Unfortunately there was another John Townsend newly in print at the time – a writer of exposés of rough schools. To avoid confusion, the editor at Hutchinson’s, when accepting Gumble’s Yard, said, “You don’t have a middle name, do you?” Townsend admitted to being John Rowe Townsend, and this became his name as a writer. When the ideological class and gender wars broke out over children’s literature in the eighties, this caused him to be attacked; a double name did not sound like a poor childhood in Leeds, and Townsend was accused of “slumming” when he wrote of his own background.

Townsend went on from Gumble’s Yard to write more than twenty children’s books, and, now thoroughly interested in the subject, to write a survey history of Children’s Literature in English. The only history of Children’s Literature then available was that of Harvey Darton, which extended only until 1936. Townsend’s Written for Children, in its first edition a slender and appreciative account intended mainly for parents, went through nine editions, expanding every time, to cover US and Commonwealth books, and became the standard introduction to the subject in use in many colleges. As his literary career blossomed, in 1969 Townsend left full time work for The Guardian, and became a full time writer, though he remained the editor of the Children’s Book pages until 1978, and a columnist till 1981. Townsend founded the Guardian Book Prize for children’s fiction, still an influential one, intended to counter-balance the Library Association’s Carnegie Medal, also for a children’s book, at that time usually awarded to a heavy-duty historical novel. The Guardian Prize was notably good at identifying promising new writers in the field.

Townsend himself won a prize, for The Intruder, dedicated to his wife Vera, which in 1971 was awarded an Edgar Allan Poe Award by the Mystery Writers of America. In 1976 John also took part in the prestigious series of lectures on children's literature sponsored by the Library of Congress.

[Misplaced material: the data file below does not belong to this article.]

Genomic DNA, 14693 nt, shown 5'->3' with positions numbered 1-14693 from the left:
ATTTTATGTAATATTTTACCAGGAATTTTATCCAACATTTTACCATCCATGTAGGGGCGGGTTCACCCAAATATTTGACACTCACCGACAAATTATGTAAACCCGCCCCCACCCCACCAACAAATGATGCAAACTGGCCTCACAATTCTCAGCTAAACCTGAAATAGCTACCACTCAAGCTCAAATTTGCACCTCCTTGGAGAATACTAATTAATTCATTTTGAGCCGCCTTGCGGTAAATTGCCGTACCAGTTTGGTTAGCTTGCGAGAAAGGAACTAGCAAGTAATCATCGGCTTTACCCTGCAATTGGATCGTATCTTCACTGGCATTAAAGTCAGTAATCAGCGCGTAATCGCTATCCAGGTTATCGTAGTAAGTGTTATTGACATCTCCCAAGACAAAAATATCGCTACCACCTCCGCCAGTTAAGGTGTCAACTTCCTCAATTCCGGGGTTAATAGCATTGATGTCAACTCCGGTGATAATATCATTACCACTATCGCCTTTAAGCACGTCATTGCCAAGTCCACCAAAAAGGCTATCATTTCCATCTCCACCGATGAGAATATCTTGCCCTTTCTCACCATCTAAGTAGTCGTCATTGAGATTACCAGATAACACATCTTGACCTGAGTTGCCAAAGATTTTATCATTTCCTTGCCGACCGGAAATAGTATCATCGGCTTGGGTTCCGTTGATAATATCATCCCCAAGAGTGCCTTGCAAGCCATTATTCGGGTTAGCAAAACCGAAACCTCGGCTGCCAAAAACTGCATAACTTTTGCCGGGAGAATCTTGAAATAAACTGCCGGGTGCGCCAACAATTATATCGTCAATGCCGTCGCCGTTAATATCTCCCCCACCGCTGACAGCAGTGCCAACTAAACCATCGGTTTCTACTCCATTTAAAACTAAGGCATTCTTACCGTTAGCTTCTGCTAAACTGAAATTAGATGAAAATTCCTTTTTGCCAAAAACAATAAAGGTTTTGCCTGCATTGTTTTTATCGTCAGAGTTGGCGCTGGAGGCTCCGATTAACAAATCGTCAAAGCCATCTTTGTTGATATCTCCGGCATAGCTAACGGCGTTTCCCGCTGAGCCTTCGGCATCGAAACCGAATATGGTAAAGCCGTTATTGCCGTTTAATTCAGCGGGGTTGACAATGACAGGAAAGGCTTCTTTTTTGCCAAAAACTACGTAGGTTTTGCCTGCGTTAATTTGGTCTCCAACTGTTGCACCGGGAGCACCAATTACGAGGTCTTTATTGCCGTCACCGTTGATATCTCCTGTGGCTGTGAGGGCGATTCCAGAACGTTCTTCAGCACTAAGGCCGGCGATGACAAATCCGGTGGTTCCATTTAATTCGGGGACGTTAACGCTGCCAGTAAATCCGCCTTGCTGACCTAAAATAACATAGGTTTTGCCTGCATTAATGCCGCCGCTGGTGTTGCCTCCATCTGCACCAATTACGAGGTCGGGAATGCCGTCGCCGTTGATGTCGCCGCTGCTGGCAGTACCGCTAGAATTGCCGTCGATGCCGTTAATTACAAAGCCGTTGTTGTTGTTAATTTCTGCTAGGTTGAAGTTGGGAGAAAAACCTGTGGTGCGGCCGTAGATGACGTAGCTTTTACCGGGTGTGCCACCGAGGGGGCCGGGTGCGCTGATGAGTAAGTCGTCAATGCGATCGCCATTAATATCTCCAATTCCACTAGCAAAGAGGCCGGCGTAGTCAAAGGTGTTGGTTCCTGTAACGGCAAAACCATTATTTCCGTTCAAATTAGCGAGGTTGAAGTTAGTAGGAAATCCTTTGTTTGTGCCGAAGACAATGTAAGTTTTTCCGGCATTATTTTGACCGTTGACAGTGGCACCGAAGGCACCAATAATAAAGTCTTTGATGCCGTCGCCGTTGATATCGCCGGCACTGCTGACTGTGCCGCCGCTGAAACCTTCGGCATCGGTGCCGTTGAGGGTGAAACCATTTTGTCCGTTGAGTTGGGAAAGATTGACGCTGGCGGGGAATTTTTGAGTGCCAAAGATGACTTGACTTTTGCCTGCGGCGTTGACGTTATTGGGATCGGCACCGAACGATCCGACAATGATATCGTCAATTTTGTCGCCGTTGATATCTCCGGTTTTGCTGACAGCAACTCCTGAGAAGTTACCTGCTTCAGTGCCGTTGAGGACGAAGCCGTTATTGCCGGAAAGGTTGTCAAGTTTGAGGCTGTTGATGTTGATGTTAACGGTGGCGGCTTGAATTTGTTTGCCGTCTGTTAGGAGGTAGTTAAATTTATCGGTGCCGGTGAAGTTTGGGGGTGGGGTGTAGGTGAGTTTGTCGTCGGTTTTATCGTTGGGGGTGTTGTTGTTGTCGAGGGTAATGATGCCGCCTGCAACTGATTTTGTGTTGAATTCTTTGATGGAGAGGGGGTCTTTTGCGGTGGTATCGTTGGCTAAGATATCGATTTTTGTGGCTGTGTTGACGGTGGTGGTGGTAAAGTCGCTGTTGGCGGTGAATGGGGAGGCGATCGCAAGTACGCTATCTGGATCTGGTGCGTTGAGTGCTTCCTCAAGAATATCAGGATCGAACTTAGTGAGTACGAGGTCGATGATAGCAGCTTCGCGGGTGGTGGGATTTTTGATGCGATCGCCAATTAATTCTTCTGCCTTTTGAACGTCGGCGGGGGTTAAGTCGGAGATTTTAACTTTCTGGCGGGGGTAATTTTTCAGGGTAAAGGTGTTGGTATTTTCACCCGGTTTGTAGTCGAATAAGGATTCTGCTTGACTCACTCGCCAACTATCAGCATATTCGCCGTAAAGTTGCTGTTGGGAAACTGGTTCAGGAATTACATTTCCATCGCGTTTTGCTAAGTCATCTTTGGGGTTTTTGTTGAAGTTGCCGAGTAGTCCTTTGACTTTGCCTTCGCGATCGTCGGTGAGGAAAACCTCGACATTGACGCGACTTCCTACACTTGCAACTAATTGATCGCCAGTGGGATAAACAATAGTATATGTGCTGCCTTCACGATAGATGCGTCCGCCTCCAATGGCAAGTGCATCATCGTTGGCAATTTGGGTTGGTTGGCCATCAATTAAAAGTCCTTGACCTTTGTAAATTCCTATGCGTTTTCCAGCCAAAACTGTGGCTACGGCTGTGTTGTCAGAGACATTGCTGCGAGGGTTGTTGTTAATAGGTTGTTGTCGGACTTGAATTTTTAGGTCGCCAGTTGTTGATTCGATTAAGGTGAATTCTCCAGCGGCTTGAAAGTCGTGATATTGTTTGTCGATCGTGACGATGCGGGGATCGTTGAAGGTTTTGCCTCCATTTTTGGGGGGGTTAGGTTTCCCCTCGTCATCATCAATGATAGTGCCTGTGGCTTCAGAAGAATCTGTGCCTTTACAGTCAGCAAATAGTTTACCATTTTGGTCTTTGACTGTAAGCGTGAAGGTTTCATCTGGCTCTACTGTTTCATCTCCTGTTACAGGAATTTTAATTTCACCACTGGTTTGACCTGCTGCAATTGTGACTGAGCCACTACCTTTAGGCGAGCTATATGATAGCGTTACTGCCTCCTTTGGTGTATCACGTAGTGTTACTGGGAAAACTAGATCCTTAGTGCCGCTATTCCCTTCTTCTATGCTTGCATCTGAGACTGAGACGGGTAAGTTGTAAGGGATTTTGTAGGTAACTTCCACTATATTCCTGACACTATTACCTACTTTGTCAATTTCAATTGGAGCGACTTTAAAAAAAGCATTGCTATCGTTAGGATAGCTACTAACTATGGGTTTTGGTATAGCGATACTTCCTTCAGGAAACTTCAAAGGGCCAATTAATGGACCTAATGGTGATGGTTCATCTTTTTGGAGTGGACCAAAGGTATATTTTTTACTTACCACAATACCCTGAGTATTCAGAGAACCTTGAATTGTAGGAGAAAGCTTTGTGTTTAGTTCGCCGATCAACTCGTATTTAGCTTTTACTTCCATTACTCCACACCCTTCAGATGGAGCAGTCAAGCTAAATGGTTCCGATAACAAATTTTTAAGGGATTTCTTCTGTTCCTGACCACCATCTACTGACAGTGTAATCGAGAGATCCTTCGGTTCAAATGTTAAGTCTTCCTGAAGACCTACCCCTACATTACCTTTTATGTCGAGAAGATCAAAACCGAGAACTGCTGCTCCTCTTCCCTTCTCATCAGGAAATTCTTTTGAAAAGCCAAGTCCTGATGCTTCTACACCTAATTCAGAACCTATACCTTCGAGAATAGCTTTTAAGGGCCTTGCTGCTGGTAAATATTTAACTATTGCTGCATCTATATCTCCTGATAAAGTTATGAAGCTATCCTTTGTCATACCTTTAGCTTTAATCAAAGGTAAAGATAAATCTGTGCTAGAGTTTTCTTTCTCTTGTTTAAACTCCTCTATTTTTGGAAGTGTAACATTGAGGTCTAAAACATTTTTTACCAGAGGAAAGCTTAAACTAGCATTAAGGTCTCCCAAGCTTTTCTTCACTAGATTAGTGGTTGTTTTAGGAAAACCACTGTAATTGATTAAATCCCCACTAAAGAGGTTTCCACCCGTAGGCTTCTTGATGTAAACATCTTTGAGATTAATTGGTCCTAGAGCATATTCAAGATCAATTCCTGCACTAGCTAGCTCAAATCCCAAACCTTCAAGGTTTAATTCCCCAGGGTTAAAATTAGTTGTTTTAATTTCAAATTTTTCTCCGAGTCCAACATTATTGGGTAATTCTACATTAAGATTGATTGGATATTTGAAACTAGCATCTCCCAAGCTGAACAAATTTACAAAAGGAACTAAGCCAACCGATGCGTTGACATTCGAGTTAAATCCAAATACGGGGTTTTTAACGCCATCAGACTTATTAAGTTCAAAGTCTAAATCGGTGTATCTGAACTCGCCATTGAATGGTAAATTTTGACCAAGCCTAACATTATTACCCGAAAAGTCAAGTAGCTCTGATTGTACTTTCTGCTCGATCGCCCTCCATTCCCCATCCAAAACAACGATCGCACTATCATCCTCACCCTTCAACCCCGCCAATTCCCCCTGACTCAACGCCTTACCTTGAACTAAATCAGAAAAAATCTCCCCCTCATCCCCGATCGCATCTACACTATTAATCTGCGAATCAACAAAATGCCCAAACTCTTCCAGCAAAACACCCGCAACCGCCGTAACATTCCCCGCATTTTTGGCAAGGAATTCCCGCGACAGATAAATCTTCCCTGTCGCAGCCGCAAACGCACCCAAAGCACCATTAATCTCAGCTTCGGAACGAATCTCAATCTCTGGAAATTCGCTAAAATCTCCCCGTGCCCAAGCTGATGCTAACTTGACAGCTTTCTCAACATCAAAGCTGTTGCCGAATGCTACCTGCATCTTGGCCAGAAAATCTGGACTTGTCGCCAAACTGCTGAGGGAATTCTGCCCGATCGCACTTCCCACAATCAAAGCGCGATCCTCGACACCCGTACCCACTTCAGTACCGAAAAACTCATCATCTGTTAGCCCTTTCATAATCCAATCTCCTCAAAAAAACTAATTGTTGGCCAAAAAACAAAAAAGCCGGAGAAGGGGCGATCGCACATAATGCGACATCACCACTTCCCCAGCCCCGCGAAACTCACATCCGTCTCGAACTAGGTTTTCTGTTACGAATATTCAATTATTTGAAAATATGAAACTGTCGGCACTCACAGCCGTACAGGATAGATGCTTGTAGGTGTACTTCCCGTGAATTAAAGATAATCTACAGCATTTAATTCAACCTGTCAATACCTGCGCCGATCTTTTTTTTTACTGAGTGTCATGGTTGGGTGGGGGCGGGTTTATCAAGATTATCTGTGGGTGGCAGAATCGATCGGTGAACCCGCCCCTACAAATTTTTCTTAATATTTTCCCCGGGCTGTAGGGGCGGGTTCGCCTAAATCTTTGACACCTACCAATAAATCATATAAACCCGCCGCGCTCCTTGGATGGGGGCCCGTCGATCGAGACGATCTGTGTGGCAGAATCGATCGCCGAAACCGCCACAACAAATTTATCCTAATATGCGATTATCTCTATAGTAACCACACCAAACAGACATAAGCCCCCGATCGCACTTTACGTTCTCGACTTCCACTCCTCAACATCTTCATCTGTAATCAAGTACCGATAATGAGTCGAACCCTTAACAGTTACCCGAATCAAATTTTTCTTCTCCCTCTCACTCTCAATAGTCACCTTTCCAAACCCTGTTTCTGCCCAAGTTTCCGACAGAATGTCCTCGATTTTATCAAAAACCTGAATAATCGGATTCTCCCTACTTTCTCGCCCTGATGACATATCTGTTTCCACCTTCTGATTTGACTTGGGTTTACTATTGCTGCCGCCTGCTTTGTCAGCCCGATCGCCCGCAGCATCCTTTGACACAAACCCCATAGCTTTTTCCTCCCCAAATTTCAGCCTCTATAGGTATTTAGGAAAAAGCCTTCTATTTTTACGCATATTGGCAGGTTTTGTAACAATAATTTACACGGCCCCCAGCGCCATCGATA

In 1978 Townsend was recruited by a group of American enthusiasts, campaigning to establish an MA in Children’s Literature, neither as part of a Library Science course nor as part of an Education qualification, but simply as literature. It was not then possible to study children’s literature in such a way anywhere in the world. Townsend was recruited to give a course in contemporary British Children’s Literature, as part of the annual summer school attached to the new MA. He became “Permanent Visiting Faculty Member” of the Centre for the study of Children’s Literature at Simmons College in Boston, and an Adjunct Board Member of the daughter organisation, Children’s Literature New England which has continued conferences and courses until the present. The battle to have children’s literature taken seriously and subjected to the same disciplined study as other literature has now been so comprehensively won that it is difficult to remember what a hard struggle it was, but Townsend’s important contribution to the fight deserves to be commemorated.

On the death of his first wife Townsend moved back to Cambridge, the scene of his happy first years with her, and remained there for the rest of his life.

He is survived by two of his three children, seven grand-children, and his second wife, Jill Paton Walsh.